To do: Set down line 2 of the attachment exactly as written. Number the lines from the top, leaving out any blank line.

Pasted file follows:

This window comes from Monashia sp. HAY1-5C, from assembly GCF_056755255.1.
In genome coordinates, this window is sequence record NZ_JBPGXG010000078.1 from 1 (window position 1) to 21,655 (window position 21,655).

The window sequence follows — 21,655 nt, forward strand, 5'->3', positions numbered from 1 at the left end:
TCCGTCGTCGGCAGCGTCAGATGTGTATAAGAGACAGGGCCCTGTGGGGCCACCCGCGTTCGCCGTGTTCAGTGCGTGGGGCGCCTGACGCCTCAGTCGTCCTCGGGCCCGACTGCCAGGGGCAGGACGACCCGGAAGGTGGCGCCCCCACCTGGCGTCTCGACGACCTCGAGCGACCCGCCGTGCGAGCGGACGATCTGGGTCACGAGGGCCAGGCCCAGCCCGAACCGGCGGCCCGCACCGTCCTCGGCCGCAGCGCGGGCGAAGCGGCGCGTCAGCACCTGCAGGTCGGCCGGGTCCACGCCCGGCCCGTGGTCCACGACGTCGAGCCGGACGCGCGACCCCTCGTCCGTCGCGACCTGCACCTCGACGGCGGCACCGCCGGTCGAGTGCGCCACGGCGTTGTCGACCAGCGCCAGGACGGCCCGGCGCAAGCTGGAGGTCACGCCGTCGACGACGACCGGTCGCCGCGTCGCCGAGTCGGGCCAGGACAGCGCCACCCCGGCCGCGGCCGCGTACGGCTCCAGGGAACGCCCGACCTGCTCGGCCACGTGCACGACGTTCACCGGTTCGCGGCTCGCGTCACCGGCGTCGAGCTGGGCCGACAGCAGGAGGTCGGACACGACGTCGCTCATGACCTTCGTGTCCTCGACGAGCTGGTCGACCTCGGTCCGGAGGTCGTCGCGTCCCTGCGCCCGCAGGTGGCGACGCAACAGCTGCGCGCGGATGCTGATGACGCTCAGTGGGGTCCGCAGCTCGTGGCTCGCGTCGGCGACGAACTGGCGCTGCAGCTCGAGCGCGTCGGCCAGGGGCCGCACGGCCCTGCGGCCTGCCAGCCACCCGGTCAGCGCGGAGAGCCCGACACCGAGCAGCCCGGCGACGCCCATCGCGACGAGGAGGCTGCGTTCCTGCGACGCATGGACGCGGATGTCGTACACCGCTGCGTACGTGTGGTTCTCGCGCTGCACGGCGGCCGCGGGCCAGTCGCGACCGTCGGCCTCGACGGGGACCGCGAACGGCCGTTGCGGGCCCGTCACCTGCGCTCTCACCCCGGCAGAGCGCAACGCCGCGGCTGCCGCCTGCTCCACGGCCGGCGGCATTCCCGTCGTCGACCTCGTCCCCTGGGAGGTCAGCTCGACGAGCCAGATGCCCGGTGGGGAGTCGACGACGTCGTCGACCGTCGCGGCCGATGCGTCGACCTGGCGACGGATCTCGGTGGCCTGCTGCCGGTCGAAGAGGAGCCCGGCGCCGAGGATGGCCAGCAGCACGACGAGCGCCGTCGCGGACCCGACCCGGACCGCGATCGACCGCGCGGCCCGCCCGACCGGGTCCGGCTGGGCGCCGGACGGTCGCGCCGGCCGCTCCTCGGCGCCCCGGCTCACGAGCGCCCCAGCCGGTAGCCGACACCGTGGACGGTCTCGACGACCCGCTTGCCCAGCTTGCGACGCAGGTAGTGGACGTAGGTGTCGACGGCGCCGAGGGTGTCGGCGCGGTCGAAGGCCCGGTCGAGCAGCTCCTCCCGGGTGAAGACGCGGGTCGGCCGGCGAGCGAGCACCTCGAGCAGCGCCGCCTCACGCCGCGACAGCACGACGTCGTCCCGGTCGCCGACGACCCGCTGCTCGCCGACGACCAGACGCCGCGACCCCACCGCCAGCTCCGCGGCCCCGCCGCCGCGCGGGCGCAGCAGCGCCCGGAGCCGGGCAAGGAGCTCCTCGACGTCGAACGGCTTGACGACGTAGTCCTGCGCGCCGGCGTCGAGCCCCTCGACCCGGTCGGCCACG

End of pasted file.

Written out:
In genome coordinates, this window is sequence record NZ_JBPGXG010000078.1 from 1 (window position 1) to 21,655 (window position 21,655).